Johnson asks, “Would they have been able to survive slavery without the [Negro spirituals]?” He wrote, Frederick Douglas once said it was a wonder they are still alive!
In their Spirituals, Johnson went on, “they gave wide play to the imagination, told their stories and drew their morals therefrom, dreamed their dreams and declared their vision, uttered their despair and prophesied their victories, spoke the group wisdom and expressed the group philosophy of life—they are a record and revelation of the deeper thoughts and experiences of the Negro throughout all the years of enslavement.”
Some spirituals are pure, Job-like sorrow songs; others, with a pure faith in God, look beyond the present to the next world, be it in a free America or, failing that, in heaven—you know them:
Go down Moses,
didn’t the Lord deliver Daniel,
no more auction block for me,
nobody knows the trouble I seen,
Mary don’t you weep don’t you mourn,
one more river to cross,
ride on King Jesus,
there’s a balm in Gilead,
we are marching to Zion.
Yes, like Job, they complained so, so bitterly to God, and yet like Job they kept faith. Together with the Book of Job, these spirituals constitute a library of wisdom to which many generations of African-Americans took recourse and found solace—and not only African-Americans but many people harassed unto near-death.
How else did the African-American people respond to the Job-level of indignities they suffer in America past and present? In music, as James Weldon Johnson wrote, through the blues—which is a huge subject for another day.
But the day came when they also sent a minister of Love, they sent a representative of God’s love. They sent other kinds of ambassadors, too, but black Americans sent a Christian minister eloquent as the greatest of poets, they sent this winsome, educated, indefatigable minister to the white people and the white establishment and the white supremacy contingent and the white monopolists—they sent Job, in effect, to plead his case with his white “friends,” who gave grudging acceptance and bad advice, telling him to “wait a little longer.”
Martin Luther King was killed because his argument was irrefutable, and he was killed before he got to the Promised Land. He tragically, tragically got Job’s wish to die before God granted him a reprieve. Nor has God even yet granted the African-American people the reprieve that Job got in the end, the reward of his faithfulness being restoration of his family, his wealth, his health and his public standing.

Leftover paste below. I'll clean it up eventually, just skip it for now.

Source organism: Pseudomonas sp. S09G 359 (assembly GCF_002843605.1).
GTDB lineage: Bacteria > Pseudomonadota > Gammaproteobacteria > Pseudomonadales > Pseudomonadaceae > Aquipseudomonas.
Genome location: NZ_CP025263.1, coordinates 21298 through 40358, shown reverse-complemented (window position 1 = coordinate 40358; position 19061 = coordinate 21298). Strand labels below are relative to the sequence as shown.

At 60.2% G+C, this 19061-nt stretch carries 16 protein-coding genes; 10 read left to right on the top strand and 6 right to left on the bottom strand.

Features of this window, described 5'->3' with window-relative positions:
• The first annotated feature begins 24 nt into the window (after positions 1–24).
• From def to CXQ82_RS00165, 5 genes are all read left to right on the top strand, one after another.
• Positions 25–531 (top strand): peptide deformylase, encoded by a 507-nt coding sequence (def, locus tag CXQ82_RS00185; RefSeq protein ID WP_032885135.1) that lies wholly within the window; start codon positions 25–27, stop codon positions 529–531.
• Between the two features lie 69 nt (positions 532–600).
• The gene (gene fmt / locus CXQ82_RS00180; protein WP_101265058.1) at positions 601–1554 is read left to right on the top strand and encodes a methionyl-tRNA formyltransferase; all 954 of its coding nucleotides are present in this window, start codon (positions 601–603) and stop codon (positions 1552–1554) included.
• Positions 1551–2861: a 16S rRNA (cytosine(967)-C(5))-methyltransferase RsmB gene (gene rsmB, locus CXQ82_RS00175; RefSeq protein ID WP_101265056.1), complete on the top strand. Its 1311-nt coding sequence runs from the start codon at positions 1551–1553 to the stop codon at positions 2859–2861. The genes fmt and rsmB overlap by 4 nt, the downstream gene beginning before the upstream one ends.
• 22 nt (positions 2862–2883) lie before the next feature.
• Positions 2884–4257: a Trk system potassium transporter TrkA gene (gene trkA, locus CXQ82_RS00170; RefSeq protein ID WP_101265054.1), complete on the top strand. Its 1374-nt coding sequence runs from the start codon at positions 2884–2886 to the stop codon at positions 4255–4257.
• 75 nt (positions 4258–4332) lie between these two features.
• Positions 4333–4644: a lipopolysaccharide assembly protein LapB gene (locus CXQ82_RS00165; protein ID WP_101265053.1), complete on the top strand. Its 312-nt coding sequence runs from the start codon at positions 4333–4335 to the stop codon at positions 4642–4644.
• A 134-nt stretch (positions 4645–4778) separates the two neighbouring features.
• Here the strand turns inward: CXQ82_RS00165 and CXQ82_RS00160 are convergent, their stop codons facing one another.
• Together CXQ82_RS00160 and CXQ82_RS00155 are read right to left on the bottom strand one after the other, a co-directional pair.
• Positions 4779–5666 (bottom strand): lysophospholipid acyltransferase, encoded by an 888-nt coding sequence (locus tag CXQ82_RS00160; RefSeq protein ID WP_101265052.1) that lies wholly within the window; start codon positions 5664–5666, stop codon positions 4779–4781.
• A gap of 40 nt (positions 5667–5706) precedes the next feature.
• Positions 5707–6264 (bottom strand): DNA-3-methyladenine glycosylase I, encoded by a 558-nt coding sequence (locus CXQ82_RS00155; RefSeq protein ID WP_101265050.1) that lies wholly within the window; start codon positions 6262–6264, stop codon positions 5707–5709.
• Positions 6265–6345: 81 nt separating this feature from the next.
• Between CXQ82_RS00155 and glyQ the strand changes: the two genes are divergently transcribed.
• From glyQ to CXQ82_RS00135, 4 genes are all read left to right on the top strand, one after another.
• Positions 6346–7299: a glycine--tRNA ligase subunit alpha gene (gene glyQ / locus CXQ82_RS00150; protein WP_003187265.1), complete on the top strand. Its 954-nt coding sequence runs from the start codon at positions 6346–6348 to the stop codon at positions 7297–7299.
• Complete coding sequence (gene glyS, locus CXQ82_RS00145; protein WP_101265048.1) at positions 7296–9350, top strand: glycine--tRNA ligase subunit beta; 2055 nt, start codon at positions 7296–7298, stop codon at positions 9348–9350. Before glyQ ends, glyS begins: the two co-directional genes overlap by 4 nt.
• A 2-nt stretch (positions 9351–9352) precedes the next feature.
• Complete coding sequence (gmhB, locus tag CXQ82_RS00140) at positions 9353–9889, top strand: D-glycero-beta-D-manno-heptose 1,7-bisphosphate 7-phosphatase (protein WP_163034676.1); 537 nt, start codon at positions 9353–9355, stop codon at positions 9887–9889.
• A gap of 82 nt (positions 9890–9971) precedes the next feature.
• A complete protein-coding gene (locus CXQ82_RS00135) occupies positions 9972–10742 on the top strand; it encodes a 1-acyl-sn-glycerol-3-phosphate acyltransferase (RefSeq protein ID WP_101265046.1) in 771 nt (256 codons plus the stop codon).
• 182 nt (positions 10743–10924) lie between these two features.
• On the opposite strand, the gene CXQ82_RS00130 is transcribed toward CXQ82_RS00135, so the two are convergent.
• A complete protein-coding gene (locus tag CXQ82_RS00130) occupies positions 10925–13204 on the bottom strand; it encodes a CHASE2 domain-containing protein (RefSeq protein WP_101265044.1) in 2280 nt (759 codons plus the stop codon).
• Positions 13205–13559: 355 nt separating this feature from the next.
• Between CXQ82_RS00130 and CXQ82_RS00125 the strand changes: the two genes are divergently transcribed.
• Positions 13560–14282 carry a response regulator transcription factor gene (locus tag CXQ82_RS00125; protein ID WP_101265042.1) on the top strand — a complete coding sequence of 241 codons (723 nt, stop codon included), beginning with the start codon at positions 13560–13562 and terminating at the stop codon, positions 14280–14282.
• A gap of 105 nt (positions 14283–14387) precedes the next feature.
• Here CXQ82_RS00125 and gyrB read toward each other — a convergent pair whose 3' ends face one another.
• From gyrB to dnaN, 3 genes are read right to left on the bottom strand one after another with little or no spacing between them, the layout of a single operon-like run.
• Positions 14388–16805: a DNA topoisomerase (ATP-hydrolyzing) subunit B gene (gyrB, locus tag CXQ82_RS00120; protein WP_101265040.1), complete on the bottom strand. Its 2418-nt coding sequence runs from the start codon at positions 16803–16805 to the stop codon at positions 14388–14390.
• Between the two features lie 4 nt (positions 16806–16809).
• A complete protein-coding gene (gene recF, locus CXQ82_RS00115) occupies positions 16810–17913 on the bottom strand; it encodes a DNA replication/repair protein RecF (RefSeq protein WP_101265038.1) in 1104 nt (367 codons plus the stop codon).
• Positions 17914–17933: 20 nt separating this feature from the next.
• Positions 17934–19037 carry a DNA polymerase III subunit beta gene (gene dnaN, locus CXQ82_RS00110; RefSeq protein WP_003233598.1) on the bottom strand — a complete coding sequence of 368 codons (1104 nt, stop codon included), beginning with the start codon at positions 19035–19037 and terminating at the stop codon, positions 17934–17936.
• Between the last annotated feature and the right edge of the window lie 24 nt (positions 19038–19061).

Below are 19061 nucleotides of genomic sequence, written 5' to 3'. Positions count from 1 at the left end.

So, whoever sings for the black peoples, be it a Paul Robeson, Amiri Baraka, Toni Morrison, Cornel West, or our own Ayanna Pressley, they have a right to raise their complaint all the way up to the skies above, just as Job did in his unabridged keen.
In their great hymn, Lift Every Voice and Sing, regarded as the black national anthem, James and Rosamond Johnson in the year 1900 managed to combine both sorrow and faith in one song--
God of our weary years,
God of our silent tears,
Thou who has brought us thus far on the way;
Thou who has by Thy might Led us into the light,
Keep us forever in the path, we pray.
Lest our feet stray from the places, our God, where we met Thee,
Lest, our hearts drunk with the wine of the world, we forget Thee;
Shadowed beneath Thy hand,
May we forever stand.
True to our God,
True to our native land.
Can we turn to the Book of Job for the wisdom which will inspire and guide us through these two pandemics? The Book of Job is a tough read for people in the 21st century, probably always was—but it will not disappoint the effort—it is where you will learn what faith requires and gives.
To change the course of history that all may be free, keep the dream alive. We will have the victory—just keep the dream alive until the day we can say with Martin Luther King, “Free at last, free at last, thank God almighty, I am free at last!” Amen.
--Rev. Richard Chrisman 1/17/2021
Eliot Church of Newton